Scott Morrison says the government has been working hard to stay ahead of the virus. Photo: Gabriel Oliveira

$20bn stimulus touted

The federal government will announce a stimulus package of up to $20 billion tomorrow to fight the impact of the Covid-19 virus, it has been reported this afternoon, while $2.4 billion of new health funding was announced today.

The stimulus package will be led by a $500 cash payment to Newstart recipients, pensioners and small businesses, according to Sky News.

There are about 700,000 Newstart recipients in Australia, and 2 million small businesses, according to government data.

There will be further tax incentives and cash flow support for small businesses in the package.

A spokesperson from the Prime Minister's Office had not responded to a request for details by the time of publication.

To put the figure in perspective, the first round stimulus package during the Global Financial Crisis was $10 billion, which was followed by further rounds and ongoing infrastructure investment.

Also today, the government announced wage subsidies for about 117,000 apprentices in businesses with less than 20 staff, worth $1.3 billion.

It comes after share markets have been routed in recent weeks, with the ASX200 down 20 per cent from a peak in late February.

Earlier today, the government announced a $2.4 billion healthcare plan to take action on the coronavirus.

About $100 million will fund a new Medicare service for people in quarantine to access health consultations over phone and video.

A further $25 million will fund home service for Pharmaceutical Benefits Scheme recipients.

The biggest chunk, $1.1 billion, will ensure patients and health care staff have face masks, medicines and protective equipment, and buy antivirals for the National Medical Stockpile.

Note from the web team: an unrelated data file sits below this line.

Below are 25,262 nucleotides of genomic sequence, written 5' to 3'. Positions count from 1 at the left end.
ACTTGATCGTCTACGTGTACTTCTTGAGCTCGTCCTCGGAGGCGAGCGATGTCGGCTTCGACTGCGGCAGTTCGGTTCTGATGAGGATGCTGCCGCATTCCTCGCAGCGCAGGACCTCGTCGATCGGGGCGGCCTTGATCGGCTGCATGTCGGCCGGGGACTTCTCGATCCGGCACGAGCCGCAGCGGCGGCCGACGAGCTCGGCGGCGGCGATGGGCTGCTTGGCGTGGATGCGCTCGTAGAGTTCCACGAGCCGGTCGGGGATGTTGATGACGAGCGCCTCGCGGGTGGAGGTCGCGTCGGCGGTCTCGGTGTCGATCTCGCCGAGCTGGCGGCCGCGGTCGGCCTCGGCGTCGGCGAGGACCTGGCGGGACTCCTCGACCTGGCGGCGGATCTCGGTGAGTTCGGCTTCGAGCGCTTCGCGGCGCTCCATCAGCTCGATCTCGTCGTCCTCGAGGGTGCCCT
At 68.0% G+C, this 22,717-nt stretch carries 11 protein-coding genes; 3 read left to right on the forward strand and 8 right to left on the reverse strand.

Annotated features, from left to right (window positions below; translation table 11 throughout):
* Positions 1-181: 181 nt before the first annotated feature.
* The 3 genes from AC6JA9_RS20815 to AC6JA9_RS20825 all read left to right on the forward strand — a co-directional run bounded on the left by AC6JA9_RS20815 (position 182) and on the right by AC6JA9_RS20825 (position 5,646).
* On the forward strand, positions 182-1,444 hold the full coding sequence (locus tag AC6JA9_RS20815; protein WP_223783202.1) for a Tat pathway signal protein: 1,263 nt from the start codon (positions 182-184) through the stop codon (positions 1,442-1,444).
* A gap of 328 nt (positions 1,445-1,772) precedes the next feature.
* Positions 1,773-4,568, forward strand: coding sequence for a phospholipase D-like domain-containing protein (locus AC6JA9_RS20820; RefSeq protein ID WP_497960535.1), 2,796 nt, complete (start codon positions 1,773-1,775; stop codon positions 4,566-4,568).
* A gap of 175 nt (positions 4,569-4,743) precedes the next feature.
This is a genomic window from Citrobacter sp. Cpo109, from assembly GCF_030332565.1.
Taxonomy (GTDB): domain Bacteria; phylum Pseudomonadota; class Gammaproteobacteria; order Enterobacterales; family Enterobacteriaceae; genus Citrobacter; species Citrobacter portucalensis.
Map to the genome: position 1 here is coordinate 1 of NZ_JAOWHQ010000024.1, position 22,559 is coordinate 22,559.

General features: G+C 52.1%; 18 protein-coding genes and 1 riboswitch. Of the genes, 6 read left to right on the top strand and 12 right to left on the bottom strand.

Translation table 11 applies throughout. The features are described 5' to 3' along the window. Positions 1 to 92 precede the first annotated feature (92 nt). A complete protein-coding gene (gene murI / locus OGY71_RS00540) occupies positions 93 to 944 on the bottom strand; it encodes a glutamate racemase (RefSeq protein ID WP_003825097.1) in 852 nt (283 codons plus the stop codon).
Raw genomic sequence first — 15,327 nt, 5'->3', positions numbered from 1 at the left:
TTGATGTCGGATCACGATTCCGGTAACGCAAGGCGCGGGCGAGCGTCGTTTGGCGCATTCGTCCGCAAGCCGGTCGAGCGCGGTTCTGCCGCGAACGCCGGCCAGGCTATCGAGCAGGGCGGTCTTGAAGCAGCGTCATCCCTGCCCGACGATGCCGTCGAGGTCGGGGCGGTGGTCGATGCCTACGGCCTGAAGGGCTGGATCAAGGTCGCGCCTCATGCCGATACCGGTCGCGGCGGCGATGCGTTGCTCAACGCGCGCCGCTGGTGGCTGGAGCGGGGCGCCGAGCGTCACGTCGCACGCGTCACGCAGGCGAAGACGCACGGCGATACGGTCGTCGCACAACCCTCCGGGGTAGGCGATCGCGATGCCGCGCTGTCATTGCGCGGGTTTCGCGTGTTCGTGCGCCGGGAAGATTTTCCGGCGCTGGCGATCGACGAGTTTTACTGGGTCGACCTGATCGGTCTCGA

Visitors from Italy will be banned from Australia as the government steps up efforts to protect the country from coronavirus.

The ban, to start from 6pm on Wednesday, comes as the Morrison government announced a $2.4 billion boost to health services.

A multi-billion-dollar federal economic stimulus plan is also expected to be announced on Thursday before Mr Morrison's meeting on Friday with state and territory leaders to discuss their contribution.

Free telehealth services and pop-up testing clinics will be set up and from Friday phone hook-ups with GPs to diagnose coronavirus symptoms can be bulk-billed.

"We've been working hard to stay ahead, and it's important that we all keep our heads as well," Mr Morrison told reporters in Canberra.

"Every Australian has a role to play - whether you're in government, federal, state, local, whether you're an employer, whether you're an employee, wherever you happen to be."

The Italy measure joins bans already in place for visitors from China, Iran and South Korea.

"I think that it is important not to overstate this," Mr Morrison said.

"Italy itself has effectively put itself into lockdown with travel now, and this largely closes that loop."

Under the health boost, authorities will establish up to 100 "pop-up" clinics, with each expected to handle 75 patients a day.

Health Minister Greg Hunt said some pop-up clinics were already running, including at hospitals in Melbourne and South Australia.

There are a further three in Perth.

The Australian Medical Association will help the government with locations for the rest, which will be progressively rolled out.

AMA president Tony Bartone says people with symptoms should only go to a clinic if they've recently been overseas or had contact with someone diagnosed with the virus.